The meshing of modern RPG mechanics, fused together with the Dungeons and Dragons 5th Edition ruleset, is a magical experience with the return to the Baldur’s Gate universe. Beautiful graphics, a new conversation camera, and the wonderful 5th Edition ruleset makes Baldur’s Gate 3 a fantastic Early Access game. Combined with creative ways to fight and experience the story in the Divinity Engine, and it feels like the new era of modern RPGs. Despite a few bugs and performance issues, Baldur’s Gate 3 gives a large swath of content with tons of replayability that should keep players content between each set of updates.
Hail to the New Standard of Roleplaying Game
The original Baldur’s Gate was one of my first introductions to roleplaying games, but in recent years I’ve had a hard time replaying it or similar RPGs. Enter Divinity: Original Sin. Beautiful graphics, unique storytelling, and combat that felt immensely satisfying with creative options to boot. Now coupled in that same modern engine is one of the best tabletop roleplaying games of all-time, and there you end up with Baldur’s Gate 3. While it does have to take some liberties to be converted to a digital format, the rules feel fresh and crisp when combined with beautiful storytelling.
An exceptionally clean user interface makes interacting with a complex RPG a relatively simple process. A big turn off for these types of RPGs is the growing complexity that can get lost in a messy or unorganized UI. Fortunately, Baldur’s Gate 3 takes advantage of tons of easy to examine tooltips to make the onboarding process easy when learning the Fifth Edition ruleset. Expect some bugs with all the new shiny tools, but overall I didn’t run into too many issues and have yet to crash in the game after 20 hours.
The Feel Good Combat
You can definitely see hints of Divinity within Baldur’s Gate 3, but it feels completely different because of how different Dungeons and Dragons action economy works. In Baldur’s Gate 3, you’re given an action and bonus action. It’s simple, but within each action, you might have multiple attacks or can utilize a variety of other abilities during each character’s turn. For a rogue, you might hide, utilize sneak attack to gain bonus damage, and then use your bonus actions to run or deal additional attacks. Added to the complexity of each encounter is the positioning of your party members and managing spell slots for your casters. Throw out a bottle of grease, cast a firebolt on it, and watch it catch fire to set a bunch of enemies on fire. Better yet, use the shove action to send enemies flying off cliffs. I’ve yet to play an RPG that captures the creativity you would expect from a tabletop RPG, where the best Dungeon Master can give much more free license to its players.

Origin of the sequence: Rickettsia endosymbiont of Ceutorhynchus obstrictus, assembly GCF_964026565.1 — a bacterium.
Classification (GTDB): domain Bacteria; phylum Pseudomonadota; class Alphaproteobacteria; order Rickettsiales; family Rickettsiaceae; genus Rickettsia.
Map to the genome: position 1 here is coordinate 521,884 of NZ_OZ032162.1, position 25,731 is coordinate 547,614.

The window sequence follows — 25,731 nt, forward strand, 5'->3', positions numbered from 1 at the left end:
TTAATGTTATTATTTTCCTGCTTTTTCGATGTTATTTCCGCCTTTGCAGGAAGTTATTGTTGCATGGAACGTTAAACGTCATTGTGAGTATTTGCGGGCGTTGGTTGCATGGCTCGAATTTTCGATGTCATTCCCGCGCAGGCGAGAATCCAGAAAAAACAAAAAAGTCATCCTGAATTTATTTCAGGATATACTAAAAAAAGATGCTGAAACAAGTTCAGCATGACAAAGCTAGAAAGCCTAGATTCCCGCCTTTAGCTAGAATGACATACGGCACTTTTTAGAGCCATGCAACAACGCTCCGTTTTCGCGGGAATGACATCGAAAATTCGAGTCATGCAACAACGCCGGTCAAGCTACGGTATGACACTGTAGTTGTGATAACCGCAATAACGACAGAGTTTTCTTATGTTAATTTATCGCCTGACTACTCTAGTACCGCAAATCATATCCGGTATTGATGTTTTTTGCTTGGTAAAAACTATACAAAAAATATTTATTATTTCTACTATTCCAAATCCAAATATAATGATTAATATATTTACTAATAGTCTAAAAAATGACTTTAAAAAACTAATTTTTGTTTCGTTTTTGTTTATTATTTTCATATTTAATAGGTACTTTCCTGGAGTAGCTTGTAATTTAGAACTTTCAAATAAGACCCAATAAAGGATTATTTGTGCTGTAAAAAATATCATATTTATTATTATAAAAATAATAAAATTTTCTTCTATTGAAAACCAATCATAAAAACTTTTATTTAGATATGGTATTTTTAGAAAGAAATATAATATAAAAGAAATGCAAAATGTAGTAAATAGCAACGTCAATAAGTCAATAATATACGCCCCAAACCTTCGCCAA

Creativity is what really shines through, and it adds massive replayability in the long run to Baldur’s Gate 3. Not only are there a million different ways to tackle each individual combat engagement, but there are numerous ways to tackle big quests. For example, getting that pesky mind flayer worm out of your head. You can attempt to contact a goblin priestess, one of your companion’s tribes, or by rescuing the leader of a druid tribe who might be able to help you. Within that, there are even more choices for completing your tasks. Befriend the goblins, help rescue one of their kind, or simply go attack them and wipe out their camp. Actions have big consequences, and in just one playthrough you can see your choices play out in the world around you.
Storytime Feels Special in Baldur's Gate 3
While much of the game is inaccessible during this period of early access, it still manages to drop about 20-30 hours of content. What really shines through during this time is the story. Each character feels full of life and with the new addition of the dialogue conversation cameras by Larian Studios, every interaction feels even more immersive than Divinity. It seems like a small addition, but getting up close and personal with each character really sells the intense emotional moments between your character and your companions.
Most of the characters you interact with are standoffish, but I feel like that’s often pretty normal in a Dungeons & Dragons campaign. My biggest hope is getting to see some character development over the course of the game, as initially, each character seemed more out for their personal gains rather than some uniting force (sans the mind flayer were stuck in your head). Still, by the end of this first act, you can start to see cracks in some characters’ icy demeanor. It’s nice to see the start of meaningful character development between your party members that harkens back memories to Star Wars: Knights of the Old Republic.
The Golden Era of RPG Has Arrived
As someone who has distanced themselves from the traditional roleplaying game more recently, it seems like we’re entering a golden age with Baldur’s Gate 3 and Cyberpunk 2077 on the way soon. Despite being just one act and giving you a relatively limited area to play in, you can find a massive amount of content in this first portion of Baldur’s Gate 3. With modern turn-based combat and an alarming amount of choice in how you complete quests, expect Baldur’s Gate 3 to be one of the best RPGs in a long time.
TechRaptor previewed Baldur’s Gate 3 on PC via Steam with a copy provided by the publisher. There is no current release date for the full game.